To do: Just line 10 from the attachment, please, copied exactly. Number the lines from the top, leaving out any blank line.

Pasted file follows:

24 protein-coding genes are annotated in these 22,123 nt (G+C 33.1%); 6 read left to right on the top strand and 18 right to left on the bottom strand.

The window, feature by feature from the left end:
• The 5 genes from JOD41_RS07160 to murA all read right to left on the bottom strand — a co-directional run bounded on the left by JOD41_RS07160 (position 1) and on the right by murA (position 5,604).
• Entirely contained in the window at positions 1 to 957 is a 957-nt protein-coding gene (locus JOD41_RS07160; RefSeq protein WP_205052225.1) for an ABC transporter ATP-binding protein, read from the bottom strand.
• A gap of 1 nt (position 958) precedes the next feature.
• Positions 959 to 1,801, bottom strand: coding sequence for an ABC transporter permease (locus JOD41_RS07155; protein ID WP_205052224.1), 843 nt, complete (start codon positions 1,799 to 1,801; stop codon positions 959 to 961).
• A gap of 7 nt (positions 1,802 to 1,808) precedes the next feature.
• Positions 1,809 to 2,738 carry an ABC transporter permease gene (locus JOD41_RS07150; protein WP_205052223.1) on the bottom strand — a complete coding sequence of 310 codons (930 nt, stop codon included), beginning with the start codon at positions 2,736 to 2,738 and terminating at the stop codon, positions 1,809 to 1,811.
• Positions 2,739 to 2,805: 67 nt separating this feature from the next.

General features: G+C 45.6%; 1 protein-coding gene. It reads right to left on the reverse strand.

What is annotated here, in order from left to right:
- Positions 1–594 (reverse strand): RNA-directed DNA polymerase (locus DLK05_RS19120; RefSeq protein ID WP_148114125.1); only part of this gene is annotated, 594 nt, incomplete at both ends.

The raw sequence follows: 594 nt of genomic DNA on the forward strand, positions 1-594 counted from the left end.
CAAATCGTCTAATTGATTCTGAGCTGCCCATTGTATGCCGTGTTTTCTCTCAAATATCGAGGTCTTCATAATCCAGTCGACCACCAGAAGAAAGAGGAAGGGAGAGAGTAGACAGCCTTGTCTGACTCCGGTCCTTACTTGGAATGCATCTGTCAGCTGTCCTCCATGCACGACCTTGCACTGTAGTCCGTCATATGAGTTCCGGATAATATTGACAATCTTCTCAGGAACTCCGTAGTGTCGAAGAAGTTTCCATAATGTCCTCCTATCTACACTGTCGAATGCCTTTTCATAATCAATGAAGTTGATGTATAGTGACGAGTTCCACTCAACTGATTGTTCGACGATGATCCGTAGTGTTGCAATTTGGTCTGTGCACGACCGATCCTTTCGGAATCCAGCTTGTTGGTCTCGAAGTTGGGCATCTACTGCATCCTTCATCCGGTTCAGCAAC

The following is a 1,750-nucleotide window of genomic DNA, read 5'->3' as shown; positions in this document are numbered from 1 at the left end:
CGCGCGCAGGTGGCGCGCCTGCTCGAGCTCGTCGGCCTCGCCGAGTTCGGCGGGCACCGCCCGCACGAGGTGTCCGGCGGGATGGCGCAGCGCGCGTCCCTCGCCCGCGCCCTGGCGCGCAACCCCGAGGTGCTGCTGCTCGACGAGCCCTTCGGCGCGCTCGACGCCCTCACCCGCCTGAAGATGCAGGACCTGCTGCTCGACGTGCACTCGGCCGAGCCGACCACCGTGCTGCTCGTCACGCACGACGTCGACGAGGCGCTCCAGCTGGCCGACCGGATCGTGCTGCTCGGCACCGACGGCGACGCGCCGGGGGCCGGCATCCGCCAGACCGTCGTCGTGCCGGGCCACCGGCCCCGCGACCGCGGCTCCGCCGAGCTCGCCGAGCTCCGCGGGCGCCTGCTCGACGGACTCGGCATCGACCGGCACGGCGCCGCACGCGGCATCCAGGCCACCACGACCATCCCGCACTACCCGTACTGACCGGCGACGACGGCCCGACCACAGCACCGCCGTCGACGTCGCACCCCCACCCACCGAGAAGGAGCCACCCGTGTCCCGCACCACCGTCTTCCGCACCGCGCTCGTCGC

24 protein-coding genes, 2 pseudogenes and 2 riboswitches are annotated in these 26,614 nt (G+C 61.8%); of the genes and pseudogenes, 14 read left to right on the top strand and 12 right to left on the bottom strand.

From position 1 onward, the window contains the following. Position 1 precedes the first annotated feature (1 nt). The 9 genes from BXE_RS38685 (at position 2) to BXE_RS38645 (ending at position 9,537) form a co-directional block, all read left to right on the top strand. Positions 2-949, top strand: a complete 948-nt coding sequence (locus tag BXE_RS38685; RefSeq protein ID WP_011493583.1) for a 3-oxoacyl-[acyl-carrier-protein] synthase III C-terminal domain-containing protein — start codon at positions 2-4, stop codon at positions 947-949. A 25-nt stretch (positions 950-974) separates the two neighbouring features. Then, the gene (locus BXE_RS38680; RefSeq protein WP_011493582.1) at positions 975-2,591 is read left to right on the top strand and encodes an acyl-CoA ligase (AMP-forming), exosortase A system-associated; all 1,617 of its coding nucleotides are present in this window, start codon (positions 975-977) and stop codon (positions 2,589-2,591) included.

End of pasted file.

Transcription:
General features: G+C 45.6%; 1 protein-coding gene. It reads right to left on the reverse strand.